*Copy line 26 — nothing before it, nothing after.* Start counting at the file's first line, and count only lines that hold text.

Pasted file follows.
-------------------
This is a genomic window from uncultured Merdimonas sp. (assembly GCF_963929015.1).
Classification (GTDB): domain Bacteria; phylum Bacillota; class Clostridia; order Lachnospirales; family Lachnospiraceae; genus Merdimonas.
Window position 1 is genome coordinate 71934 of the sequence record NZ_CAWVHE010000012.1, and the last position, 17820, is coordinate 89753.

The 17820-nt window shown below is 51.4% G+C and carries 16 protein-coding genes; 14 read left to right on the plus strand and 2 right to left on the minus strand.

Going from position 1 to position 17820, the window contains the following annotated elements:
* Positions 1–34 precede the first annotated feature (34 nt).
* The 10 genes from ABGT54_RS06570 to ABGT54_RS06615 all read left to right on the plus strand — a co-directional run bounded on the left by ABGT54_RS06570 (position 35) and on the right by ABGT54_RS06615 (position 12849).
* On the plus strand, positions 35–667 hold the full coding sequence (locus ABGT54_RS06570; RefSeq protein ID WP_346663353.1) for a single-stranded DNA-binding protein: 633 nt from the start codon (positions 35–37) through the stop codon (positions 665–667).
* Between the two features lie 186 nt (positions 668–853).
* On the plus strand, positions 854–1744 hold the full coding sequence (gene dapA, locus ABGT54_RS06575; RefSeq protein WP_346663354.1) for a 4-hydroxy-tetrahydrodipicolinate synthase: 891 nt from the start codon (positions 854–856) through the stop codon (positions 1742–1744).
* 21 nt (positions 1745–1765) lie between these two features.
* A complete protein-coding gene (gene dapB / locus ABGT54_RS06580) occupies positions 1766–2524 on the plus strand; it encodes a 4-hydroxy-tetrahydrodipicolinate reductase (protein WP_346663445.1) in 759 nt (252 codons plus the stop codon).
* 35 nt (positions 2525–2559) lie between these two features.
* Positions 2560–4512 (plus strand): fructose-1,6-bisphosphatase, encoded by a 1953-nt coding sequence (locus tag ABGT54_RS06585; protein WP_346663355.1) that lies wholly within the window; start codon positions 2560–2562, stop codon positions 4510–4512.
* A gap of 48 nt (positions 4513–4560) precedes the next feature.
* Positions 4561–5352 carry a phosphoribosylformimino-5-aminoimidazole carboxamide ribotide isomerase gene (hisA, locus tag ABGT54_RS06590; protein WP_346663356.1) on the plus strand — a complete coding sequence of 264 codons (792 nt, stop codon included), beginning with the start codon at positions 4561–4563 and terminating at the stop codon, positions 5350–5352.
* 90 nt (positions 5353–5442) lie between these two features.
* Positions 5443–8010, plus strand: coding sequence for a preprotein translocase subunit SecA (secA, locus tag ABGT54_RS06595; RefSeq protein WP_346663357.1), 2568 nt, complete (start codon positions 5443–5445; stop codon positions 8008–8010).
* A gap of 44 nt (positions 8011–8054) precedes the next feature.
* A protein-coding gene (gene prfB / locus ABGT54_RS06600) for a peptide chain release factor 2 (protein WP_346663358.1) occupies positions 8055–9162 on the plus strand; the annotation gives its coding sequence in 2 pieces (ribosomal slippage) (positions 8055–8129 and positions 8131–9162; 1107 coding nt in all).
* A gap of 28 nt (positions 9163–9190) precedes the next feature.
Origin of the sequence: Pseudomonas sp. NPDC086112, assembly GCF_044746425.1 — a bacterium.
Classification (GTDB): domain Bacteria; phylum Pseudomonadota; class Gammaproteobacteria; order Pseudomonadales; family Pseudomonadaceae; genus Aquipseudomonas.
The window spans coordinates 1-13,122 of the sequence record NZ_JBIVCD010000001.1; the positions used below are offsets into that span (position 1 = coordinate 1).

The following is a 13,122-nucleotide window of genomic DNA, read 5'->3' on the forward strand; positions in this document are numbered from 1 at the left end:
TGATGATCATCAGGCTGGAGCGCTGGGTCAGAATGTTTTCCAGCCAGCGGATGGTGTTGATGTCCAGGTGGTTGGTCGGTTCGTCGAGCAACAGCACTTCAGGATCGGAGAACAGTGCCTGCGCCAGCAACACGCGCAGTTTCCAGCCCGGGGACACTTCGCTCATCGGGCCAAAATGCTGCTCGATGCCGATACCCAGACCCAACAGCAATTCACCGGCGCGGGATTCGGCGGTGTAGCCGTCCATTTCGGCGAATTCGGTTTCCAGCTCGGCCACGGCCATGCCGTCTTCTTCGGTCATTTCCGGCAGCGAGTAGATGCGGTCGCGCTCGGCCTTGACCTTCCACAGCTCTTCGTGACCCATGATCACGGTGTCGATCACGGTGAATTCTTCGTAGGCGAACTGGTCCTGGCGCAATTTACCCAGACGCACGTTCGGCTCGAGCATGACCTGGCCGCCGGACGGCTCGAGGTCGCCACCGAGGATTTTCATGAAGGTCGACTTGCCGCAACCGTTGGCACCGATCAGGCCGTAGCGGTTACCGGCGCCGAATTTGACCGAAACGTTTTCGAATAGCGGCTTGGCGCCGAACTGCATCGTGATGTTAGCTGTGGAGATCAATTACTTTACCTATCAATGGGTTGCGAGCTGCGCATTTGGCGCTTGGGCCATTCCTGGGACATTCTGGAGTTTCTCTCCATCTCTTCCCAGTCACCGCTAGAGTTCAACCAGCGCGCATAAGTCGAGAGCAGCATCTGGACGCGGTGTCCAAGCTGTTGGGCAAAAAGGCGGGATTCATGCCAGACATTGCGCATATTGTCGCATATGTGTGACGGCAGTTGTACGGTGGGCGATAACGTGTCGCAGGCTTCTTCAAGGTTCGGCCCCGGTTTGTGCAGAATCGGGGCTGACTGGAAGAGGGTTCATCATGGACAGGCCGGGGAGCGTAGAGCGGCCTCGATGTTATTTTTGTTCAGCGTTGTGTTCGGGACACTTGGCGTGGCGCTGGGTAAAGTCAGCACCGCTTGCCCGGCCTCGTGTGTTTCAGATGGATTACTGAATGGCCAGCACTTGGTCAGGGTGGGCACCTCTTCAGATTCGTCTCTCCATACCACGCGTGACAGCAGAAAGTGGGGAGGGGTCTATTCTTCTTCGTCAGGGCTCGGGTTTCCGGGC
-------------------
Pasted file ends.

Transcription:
TGATGATCATCAGGCTGGAGCGCTGGGTCAGAATGTTTTCCAGCCAGCGGATGGTGTTGATGTCCAGGTGGTTGGTCGGTTCGTCGAGCAACAGCACTTCAGGATCGGAGAACAGTGCCTGCGCCAGCAACACGCGCAGTTTCCAGCCCGGGGACACTTCGCTCATCGGGCCAAAATGCTGCTCGATGCCGATACCCAGACCCAACAGCAATTCACCGGCGCGGGATTCGGCGGTGTAGCCGTCCATTTCGGCGAATTCGGTTTCCAGCTCGGCCACGGCCATGCCGTCTTCTTCGGTCATTTCCGGCAGCGAGTAGATGCGGTCGCGCTCGGCCTTGACCTTCCACAGCTCTTCGTGACCCATGATCACGGTGTCGATCACGGTGAATTCTTCGTAGGCGAACTGGTCCTGGCGCAATTTACCCAGACGCACGTTCGGCTCGAGCATGACCTGGCCGCCGGACGGCTCGAGGTCGCCACCGAGGATTTTCATGAAGGTCGACTTGCCGCAACCGTTGGCACCGATCAGGCCGTAGCGGTTACCGGCGCCGAATTTGACCGAAACGTTTTCGAATAGCGGCTTGGCGCCGAACTGCATCGTGATGTTAGCTGTGGAGATCAATTACTTTACCTATCAATGGGTTGCGAGCTGCGCATTTGGCGCTTGGGCCATTCCTGGGACATTCTGGAGTTTCTCTCCATCTCTTCCCAGTCACCGCTAGAGTTCAACCAGCGCGCATAAGTCGAGAGCAGCATCTGGACGCGGTGTCCAAGCTGTTGGGCAAAAAGGCGGGATTCATGCCAGACATTGCGCATATTGTCGCATATGTGTGACGGCAGTTGTACGGTGGGCGATAACGTGTCGCAGGCTTCTTCAAGGTTCGGCCCCGGTTTGTGCAGAATCGGGGCTGACTGGAAGAGGGTTCATCATGGACAGGCCGGGGAGCGTAGAGCGGCCTCGATGTTATTTTTGTTCAGCGTTGTGTTCGGGACACTTGGCGTGGCGCTGGGTAAAGTCAGCACCGCTTGCCCGGCCTCGTGTGTTTCAGATGGATTACTGAATGGCCAGCACTTGGTCAGGGTGGGCACCTCTTCAGATTCGTCTCTCCATACCACGCGTGACAGCAGAAAGTGGGGAGGGGTCTATTCTTCTTCGTCAGGGCTCGGGTTTCCGGGC